Then came football.
Stevenson spent $500,000 this year to create an intercollegiate team from scratch, largely as a means to fill the campus with tuition-paying men. The program has drawn 130 players, raising the male share of the freshman class from 34 to 39 percent in a single year at the 3,075-student university.
The suburban Baltimore school is one of at least a dozen small, private colleges in the United States that have added or rebuilt football programs in the past three years, usually with the dual purpose of feeding the bottom line and narrowing the gender gap.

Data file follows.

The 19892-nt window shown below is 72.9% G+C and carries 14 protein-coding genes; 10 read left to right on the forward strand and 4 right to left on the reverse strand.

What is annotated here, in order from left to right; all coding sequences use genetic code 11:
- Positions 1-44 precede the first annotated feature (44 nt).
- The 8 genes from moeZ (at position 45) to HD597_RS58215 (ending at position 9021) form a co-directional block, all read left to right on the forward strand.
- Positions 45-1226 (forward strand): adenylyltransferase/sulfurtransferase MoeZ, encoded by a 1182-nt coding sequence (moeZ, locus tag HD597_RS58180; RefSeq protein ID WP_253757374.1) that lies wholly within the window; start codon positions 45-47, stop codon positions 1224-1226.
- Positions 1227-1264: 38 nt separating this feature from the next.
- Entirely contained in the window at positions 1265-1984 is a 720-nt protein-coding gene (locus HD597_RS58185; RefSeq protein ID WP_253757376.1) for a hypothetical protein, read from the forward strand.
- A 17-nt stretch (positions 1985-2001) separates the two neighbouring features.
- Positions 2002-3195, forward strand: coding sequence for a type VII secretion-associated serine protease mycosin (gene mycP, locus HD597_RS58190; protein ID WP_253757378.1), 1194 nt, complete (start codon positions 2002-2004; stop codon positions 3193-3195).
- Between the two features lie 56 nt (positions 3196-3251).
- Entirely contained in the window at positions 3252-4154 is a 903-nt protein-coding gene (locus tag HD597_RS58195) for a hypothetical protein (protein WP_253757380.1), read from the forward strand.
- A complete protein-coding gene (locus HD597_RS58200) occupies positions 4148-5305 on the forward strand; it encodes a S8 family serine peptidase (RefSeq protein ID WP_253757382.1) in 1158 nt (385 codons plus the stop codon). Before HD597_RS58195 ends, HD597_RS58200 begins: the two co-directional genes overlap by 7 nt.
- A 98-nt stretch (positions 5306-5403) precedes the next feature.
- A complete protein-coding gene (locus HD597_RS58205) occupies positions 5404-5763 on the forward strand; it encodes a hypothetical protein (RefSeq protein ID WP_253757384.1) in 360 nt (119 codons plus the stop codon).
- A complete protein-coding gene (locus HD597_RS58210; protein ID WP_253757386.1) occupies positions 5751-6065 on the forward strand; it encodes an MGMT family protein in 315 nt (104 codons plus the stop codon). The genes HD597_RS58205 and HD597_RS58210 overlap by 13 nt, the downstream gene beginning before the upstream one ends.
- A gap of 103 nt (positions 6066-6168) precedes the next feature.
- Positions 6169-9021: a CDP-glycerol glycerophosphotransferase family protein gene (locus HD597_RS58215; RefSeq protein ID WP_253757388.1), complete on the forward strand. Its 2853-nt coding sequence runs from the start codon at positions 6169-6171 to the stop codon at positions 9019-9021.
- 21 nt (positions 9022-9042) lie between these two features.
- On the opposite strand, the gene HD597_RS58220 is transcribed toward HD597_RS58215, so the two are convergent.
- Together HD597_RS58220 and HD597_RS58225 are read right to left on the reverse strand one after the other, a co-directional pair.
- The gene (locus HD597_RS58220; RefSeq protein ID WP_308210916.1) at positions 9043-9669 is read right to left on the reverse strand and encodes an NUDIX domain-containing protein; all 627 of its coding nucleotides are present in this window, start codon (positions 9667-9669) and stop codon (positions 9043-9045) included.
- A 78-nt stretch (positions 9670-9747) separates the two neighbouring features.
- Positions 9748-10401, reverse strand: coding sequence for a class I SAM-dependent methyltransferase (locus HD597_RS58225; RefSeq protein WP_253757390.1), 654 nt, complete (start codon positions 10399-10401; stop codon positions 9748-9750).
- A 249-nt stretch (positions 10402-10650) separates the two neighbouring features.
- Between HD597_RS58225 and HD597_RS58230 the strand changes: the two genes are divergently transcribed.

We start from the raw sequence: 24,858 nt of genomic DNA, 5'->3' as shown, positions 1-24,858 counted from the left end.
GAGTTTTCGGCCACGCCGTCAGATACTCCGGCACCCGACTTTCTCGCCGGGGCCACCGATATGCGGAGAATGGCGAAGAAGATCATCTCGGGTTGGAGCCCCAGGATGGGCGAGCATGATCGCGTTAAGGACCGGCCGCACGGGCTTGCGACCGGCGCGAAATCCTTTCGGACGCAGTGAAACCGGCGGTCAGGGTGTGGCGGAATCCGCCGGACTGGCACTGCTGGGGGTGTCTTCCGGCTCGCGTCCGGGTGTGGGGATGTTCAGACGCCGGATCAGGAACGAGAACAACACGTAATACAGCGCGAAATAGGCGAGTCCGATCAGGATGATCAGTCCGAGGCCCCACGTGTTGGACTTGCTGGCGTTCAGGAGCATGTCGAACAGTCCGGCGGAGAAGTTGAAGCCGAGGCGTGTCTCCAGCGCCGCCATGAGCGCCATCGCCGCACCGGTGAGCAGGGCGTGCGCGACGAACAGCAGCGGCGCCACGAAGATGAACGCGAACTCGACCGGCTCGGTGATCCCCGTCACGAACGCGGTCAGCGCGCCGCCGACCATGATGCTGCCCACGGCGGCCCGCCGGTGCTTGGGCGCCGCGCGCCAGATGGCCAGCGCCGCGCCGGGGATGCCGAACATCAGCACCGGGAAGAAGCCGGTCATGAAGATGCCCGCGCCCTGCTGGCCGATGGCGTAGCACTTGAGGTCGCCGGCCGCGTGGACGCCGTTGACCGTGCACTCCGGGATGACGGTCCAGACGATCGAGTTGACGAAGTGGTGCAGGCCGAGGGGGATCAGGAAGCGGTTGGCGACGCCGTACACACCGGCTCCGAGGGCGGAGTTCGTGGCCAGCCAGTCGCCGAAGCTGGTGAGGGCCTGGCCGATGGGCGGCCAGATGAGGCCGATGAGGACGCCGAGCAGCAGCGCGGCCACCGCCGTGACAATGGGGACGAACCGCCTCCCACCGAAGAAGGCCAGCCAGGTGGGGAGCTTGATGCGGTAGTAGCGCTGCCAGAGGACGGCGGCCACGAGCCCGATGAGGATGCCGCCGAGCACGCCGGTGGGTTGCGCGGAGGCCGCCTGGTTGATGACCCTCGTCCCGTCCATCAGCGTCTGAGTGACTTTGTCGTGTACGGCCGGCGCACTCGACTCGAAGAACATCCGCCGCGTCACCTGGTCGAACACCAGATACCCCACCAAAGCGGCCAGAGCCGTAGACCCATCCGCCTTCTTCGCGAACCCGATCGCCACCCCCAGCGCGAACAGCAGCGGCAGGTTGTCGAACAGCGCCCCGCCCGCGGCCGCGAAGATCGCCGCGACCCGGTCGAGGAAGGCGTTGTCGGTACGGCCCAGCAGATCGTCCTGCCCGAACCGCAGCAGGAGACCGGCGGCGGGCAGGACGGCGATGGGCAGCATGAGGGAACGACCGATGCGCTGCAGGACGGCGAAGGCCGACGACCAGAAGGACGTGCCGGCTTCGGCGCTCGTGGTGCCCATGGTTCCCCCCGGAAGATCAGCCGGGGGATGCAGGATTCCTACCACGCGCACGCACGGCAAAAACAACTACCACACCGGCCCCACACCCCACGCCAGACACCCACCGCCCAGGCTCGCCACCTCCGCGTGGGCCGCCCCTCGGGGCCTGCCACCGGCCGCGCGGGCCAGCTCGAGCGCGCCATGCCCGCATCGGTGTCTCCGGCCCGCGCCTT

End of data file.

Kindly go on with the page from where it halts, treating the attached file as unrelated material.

For many small, regional colleges facing a bleak admissions landscape, the gridiron is a beacon of hope. The college-age population is leveling off. The economy is sluggish. Private colleges must offer ever-larger tuition discounts to fill the freshman class.